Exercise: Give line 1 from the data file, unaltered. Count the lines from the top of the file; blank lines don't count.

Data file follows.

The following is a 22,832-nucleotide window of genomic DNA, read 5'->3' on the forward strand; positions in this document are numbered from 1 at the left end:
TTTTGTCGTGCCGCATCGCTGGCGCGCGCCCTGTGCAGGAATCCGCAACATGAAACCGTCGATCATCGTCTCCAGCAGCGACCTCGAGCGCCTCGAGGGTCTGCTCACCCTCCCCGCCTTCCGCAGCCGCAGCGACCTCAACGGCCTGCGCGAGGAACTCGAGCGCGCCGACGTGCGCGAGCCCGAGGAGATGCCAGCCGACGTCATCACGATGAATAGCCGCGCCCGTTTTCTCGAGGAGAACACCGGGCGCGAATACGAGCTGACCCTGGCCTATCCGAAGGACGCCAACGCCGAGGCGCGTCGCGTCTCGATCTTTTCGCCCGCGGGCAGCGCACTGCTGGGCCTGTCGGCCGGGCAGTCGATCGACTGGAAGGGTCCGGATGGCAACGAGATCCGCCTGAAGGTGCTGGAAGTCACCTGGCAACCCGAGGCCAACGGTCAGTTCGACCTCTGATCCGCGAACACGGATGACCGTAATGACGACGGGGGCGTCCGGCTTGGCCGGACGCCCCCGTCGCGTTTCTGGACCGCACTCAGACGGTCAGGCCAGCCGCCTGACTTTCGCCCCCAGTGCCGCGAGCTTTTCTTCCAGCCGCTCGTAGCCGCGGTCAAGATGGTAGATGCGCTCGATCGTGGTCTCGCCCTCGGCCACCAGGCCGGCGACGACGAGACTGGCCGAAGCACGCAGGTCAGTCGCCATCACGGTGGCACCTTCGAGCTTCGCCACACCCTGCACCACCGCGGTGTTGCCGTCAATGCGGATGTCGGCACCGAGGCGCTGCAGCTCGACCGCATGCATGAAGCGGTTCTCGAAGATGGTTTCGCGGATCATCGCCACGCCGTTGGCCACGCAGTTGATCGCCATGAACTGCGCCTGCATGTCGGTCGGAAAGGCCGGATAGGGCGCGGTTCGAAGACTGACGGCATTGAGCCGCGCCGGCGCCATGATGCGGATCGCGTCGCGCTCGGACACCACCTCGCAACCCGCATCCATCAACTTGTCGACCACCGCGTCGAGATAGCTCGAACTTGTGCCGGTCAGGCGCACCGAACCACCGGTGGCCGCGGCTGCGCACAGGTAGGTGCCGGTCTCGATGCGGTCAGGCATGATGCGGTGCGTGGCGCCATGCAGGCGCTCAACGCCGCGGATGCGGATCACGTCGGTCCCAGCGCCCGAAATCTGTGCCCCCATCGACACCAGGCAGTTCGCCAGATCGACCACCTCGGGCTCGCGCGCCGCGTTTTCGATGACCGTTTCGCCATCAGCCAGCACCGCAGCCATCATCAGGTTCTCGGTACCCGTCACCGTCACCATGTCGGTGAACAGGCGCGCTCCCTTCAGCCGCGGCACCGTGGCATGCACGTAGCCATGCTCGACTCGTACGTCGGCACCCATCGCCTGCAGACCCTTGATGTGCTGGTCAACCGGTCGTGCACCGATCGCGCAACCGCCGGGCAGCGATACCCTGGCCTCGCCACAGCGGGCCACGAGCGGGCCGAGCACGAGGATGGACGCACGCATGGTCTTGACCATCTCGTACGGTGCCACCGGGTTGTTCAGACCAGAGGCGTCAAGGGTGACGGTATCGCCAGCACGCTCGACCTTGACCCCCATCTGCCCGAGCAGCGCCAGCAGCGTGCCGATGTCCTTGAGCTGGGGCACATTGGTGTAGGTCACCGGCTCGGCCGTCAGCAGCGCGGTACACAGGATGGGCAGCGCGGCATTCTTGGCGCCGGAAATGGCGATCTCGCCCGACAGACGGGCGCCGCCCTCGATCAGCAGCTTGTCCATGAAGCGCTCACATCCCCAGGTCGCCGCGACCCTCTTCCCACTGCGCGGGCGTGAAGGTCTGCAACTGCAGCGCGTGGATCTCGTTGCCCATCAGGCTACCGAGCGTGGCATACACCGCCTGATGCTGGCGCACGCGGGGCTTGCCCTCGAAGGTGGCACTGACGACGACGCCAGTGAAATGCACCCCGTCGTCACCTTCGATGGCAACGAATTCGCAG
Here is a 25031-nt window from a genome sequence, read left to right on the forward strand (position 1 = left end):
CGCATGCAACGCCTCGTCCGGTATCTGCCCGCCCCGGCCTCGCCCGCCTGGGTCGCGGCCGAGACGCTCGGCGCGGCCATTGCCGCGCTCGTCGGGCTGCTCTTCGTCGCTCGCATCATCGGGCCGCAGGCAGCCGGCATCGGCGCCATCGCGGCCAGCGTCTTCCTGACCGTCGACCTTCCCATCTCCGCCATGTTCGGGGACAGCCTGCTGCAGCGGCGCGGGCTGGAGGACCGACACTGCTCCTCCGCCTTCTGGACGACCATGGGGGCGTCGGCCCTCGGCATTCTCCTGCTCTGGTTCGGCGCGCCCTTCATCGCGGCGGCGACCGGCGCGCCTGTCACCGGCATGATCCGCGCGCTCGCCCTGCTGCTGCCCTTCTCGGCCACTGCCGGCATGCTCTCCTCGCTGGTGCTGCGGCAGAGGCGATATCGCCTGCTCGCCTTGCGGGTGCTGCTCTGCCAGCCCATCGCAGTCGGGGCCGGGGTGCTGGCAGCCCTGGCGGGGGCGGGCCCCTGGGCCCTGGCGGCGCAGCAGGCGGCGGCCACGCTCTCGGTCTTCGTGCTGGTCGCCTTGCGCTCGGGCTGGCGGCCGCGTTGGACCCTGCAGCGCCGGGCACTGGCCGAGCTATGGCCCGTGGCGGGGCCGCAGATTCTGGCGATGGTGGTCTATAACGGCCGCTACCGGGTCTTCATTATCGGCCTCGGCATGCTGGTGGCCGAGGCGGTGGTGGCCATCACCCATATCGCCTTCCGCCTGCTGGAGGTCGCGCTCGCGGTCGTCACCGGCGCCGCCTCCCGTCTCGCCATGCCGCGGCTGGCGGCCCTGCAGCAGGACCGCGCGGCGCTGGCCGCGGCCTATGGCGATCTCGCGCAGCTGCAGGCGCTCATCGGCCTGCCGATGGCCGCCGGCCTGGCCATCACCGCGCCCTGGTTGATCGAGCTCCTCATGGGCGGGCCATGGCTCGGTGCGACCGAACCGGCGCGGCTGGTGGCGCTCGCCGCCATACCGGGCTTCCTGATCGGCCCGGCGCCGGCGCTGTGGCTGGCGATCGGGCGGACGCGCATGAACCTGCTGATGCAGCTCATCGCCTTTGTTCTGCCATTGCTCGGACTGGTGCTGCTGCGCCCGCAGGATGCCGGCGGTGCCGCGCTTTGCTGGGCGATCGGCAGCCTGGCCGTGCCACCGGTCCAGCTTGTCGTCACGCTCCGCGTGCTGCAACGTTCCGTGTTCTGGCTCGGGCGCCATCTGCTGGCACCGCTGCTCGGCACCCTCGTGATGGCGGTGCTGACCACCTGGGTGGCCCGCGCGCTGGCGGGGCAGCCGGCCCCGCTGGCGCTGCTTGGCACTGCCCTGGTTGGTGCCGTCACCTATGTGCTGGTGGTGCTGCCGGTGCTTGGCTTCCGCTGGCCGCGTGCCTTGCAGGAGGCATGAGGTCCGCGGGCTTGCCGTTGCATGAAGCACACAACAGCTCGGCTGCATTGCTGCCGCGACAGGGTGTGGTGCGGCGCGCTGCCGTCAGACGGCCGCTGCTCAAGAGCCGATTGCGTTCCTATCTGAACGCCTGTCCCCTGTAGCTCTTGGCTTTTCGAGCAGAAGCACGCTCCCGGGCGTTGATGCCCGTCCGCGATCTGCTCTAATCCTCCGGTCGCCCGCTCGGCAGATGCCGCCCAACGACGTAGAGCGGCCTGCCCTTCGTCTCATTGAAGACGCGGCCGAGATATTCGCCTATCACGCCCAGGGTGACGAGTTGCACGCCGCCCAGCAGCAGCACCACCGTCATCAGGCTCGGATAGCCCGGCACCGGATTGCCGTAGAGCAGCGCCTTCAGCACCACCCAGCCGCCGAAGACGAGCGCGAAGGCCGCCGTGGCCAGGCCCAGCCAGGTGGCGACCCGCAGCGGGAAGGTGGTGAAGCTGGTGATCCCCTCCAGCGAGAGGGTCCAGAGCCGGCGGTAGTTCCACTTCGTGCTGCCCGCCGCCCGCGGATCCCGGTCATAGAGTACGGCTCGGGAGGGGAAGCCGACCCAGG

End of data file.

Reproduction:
The following is a 22,832-nucleotide window of genomic DNA, read 5'->3' on the forward strand; positions in this document are numbered from 1 at the left end: